Lebanese jeweller fails summary judgment bid against Rosmah

Jewellery company Global Royalty Trading SAL has failed in its bid to enter into summary judgment against Rosmah Mansor as it seeks to recover 43 pieces of jewellery worth RM67.4 million. – The Malaysian Insight file pic, November 28, 2023.

THE Kuala Lumpur High Court today dismissed Lebanon-based jeweller Global Royalty Trading SAL’s bid to enter into summary judgment against Rosmah Mansor in a suit filed by the company to recover 43 pieces of jewellery worth RM67.4 million.

Lawyer Rajivan Nambiar, representing Rosmah, said judge Ong Chee Kwan dismissed Global Royalty’s application with costs of RM7,500.

“The court held this is not a fit and proper case to enter a summary judgment as there are issues that need to be ventilated at trial,” he said when contacted after the proceedings, which were conducted online.

A summary judgment is where a court decides a case without a trial if the factual or legal position is not in dispute.

Rajivan said the court allowed the application by the wife of former prime minister Najib Razak for security for costs against Global Royalty, with costs of RM5,000.

“Security for costs was fixed at RM75,000 with liberty to apply to vary the amount before trial once parties exchange documents or if experts are to be called.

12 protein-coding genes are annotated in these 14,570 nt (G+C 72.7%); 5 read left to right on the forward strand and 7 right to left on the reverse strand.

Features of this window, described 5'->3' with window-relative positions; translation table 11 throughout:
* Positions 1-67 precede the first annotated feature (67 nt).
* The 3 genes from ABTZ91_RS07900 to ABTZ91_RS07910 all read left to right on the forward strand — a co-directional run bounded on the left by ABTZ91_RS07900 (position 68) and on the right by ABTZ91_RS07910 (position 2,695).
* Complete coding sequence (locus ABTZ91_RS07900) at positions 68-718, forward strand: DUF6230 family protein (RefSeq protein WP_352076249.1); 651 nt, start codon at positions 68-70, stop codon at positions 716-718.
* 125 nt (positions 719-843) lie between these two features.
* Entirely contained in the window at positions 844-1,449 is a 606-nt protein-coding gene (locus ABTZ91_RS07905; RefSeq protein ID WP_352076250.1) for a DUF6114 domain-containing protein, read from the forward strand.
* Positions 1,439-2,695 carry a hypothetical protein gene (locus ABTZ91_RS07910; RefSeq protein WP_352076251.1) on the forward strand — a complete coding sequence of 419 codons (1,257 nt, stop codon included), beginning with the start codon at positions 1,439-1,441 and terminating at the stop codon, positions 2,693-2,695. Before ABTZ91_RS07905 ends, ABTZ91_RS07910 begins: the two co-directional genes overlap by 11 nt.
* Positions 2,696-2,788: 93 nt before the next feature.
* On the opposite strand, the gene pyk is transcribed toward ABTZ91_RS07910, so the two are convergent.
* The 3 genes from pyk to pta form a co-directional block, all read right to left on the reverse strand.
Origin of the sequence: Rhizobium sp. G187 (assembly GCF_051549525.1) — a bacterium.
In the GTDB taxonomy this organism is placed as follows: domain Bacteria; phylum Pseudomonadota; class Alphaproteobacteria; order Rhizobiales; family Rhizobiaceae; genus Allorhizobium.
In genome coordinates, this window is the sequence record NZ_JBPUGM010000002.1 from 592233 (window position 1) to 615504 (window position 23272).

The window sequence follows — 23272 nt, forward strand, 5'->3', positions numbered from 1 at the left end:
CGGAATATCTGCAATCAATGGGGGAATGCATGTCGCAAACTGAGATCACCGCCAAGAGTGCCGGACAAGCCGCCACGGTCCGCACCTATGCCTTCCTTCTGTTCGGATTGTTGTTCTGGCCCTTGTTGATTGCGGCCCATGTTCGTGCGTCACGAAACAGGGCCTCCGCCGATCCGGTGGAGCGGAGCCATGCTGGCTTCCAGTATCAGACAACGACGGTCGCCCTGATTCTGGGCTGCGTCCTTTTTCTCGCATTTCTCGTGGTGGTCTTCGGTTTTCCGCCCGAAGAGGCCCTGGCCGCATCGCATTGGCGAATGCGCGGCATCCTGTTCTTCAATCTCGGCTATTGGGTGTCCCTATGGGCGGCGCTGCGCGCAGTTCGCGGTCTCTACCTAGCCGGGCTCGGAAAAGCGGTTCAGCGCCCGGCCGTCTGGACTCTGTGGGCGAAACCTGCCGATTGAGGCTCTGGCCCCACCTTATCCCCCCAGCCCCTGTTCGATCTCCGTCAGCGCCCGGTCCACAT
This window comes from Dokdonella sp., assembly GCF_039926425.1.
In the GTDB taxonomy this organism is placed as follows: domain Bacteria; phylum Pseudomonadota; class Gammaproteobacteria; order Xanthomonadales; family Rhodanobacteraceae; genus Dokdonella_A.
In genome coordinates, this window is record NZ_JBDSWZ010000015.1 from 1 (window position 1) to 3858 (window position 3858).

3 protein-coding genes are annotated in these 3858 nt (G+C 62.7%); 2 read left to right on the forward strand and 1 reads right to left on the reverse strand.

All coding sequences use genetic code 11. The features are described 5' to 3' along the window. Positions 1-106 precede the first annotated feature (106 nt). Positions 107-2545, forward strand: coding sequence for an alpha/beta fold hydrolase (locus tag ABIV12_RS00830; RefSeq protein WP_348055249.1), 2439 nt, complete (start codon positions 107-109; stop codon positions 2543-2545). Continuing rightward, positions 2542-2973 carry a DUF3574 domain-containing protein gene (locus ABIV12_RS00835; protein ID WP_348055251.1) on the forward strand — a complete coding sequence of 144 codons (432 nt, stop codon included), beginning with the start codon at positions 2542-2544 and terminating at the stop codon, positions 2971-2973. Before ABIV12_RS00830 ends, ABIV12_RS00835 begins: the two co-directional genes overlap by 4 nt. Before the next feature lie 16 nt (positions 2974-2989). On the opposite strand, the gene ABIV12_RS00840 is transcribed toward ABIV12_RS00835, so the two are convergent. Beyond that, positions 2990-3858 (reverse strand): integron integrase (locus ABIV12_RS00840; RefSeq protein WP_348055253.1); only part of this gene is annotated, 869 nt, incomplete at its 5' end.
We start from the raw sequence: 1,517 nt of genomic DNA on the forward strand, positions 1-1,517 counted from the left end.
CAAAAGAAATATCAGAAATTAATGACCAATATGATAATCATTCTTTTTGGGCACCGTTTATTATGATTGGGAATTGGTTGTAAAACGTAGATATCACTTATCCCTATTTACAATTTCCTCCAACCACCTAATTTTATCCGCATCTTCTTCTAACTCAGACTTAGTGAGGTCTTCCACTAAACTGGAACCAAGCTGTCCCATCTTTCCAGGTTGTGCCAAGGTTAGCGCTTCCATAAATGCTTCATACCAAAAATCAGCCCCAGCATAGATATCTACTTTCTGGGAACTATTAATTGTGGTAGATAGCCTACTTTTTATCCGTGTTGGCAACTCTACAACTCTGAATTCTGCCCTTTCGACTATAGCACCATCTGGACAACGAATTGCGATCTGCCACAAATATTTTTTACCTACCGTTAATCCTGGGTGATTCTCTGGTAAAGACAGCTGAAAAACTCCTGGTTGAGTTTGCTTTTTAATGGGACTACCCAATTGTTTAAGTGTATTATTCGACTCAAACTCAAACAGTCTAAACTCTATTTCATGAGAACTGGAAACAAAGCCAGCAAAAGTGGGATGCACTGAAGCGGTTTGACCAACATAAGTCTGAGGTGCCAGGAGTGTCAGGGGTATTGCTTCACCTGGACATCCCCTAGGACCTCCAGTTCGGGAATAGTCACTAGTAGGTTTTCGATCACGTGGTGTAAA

“Costs of RM75,000 are to be paid by Global Royalty into court within one month from today,” said Rajivan, who was assisted by lawyer Mohd Reza Rahim.

Rajivan also said Rosmah’s application for third-party proceedings against police and the government was fixed for case management on December 14.

David Gurupatham, who acted for Global Royalty as the plaintiff, confirmed this when contacted.

On March 29, Global Royalty filed the suit against Rosmah claiming she had lied by saying 44 pieces of jewellery, including diamond necklaces, earrings, rings, bracelets and tiaras, sent to her by the company’s agent, were seized by Malaysian authorities under the Anti-Money Laundering, Anti-Terrorism Financing and Proceeds of Unlawful Activities Act 2001.

The Beirut-based company said this was because only one of the 44 pieces of jewellery was kept by police and the remaining 43 were not in authorities’ custody.

Global Royalty also claimed Rosmah shifted the burden to the Malaysian government when the jewellery had in fact gone missing.

The company first sued Rosmah on June 26, 2018, demanding she return the 44 pieces of jewellery sent to her for selection, or pay the full price of them, amounting to US$14.79 million (RM67.4 million then).

That suit, however, was withdrawn in 2019. – Bernama, November 28, 2023.

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